BLAINE, Wash. — The first Asian giant hornet nest in the United States was located in Whatcom County, the Washington State Department of Agriculture (WSDA) announced Friday morning.
WSDA entomologists discovered the nest on private property in Blaine around 4 p.m. Thursday. The nest was found in the cavity of a tree near an area cleared for a residential home, the agency said.
The department said two live hornets were captured in the area Wednesday. Two more live hornets were found in another trap Thursday when staff returned to the area to attach radio trackers to the previously trapped hornets in an attempt to follow the insects back to its nest. WSDA staff attached radio trackers to three of the hornets and followed one to the newly discovered nest.
“Dozens” of hornets were seen entering and exiting the tree while a WSDA team was present. Asian giant hornets typically nest in the ground, but the department said the invasive insects occasionally nest in dead trees.
The WSDA will attempt to eradicate the nest Saturday morning. Experts will seal up the entrance to the nest in the tree and then create a small opening and suck the bees and nest out using a vacuum that will extract them into a chamber. The property owner has given WSDA permission for the nest to be eradicated and for staff to remove the tree if necessary.
"Stopping this cold is very crucial because as everybody knows, manage pollination is a very key component of our agricultural commodities and the systems that we have in place to grow food here in the U.S. And so very important fight," said Sven Spichiger, an entomologist with WSDA, during a press conference Friday afternoon.
The Asian giant hornet was first spotted in Washington state in 2019 and since then the WSDA has been on the hunt for the invasive species, which kills bees and takes the bee larvae to feed their own young.
At least 15 Asian giant hornets have been reported in Whatcom County over the last few months. The state has been attempting to locate nests and eradicate the invasive pest.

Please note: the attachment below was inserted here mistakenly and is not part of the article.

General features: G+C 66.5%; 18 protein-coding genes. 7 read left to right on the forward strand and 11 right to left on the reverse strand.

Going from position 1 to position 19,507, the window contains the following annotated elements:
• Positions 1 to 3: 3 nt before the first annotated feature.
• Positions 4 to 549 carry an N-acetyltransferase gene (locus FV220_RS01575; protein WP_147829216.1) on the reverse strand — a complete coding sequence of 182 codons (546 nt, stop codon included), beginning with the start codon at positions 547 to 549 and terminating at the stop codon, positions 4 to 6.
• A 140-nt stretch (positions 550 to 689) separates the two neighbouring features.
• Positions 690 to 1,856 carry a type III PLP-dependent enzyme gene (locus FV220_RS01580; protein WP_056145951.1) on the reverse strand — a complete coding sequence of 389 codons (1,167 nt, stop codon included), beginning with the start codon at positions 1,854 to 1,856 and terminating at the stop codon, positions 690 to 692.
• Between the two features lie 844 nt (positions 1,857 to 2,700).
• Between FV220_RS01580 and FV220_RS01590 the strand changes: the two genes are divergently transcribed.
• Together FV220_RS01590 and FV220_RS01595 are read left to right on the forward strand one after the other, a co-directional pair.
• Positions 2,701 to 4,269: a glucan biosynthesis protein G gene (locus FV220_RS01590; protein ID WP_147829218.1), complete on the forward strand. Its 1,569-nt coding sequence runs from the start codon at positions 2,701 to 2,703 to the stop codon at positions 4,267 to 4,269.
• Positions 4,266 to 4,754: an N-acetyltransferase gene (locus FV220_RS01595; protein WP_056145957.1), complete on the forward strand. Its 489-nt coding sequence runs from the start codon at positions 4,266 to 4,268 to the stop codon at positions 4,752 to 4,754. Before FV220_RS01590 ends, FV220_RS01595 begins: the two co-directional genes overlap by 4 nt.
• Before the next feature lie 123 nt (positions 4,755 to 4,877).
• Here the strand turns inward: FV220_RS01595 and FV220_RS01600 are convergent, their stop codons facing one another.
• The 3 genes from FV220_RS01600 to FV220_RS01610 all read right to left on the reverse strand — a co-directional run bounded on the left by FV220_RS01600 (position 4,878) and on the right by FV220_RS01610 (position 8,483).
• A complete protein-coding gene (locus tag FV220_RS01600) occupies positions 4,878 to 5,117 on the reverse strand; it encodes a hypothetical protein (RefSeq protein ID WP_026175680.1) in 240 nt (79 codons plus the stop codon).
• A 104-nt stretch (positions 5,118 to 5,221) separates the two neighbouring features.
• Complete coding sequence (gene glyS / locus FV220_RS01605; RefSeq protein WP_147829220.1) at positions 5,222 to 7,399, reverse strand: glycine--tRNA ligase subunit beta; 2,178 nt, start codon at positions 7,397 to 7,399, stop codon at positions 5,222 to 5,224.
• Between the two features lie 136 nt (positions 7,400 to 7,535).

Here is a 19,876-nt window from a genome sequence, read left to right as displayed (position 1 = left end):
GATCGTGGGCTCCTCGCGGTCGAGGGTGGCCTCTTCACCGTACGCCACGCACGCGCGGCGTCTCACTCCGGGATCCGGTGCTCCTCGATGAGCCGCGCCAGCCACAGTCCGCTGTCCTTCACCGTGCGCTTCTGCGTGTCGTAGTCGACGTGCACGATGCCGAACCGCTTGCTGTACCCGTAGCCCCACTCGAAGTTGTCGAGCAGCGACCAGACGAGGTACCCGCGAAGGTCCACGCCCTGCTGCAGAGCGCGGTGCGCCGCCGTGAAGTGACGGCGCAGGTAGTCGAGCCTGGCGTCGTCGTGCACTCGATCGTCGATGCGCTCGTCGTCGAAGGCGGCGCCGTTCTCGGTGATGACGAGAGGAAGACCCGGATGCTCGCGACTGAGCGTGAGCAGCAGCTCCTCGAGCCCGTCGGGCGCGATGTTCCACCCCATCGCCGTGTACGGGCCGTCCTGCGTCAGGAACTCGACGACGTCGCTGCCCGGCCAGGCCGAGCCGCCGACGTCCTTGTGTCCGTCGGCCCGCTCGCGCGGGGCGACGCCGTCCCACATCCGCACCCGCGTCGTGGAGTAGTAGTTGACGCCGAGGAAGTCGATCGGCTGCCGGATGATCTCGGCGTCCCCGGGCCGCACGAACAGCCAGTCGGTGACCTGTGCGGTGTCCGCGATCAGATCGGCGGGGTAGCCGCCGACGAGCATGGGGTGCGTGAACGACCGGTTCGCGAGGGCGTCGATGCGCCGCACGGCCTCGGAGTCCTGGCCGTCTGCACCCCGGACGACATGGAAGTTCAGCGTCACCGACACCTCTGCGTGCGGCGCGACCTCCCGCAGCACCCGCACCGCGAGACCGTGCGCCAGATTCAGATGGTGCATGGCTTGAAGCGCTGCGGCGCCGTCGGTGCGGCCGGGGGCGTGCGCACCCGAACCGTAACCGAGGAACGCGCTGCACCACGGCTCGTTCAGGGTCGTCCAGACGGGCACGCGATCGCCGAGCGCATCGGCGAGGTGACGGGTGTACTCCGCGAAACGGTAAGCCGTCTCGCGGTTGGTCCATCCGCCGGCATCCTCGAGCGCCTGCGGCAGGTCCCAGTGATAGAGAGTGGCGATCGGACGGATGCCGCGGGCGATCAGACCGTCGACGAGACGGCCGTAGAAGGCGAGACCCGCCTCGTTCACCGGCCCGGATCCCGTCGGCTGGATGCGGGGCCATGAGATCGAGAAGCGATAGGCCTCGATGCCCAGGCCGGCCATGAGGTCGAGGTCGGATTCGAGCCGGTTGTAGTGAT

Earlier this month, researchers from the WSDA assisted by the University of Washington used dental floss to secure a small Bluetooth device to a live Asian giant hornet that was captured by a resident near Blaine.
The Bluetooth tracker was intended to lead researchers to the hornets' nest. That plan worked, but not for long.
“Unfortunately, we lost the signal but very happy at how well it worked,” said Spichiger. “We were able to get four groups of people surrounding the hornet as she was flying.”
Earlier this month, researchers had tried to attach a tracker to another Asian giant hornet, but the glue prevented the hornet from flying back to its nest.
The WSDA is asking the public to report any Asian giant hornet sightings and is asking residents to pay close attention to the direction of flight, which could help researchers find the location of a nest.
The department asks residents to exercise extreme caution if you see one as their stingers are longer than native bees and hornets, they can sting repeatedly and their venom is more toxic. However, officials said the invasive hornets do not pose a significant threat to humans and pets.
Experts predict that if allowed to fly free, the aggressive and invasive species will only spread throughout the Northwest.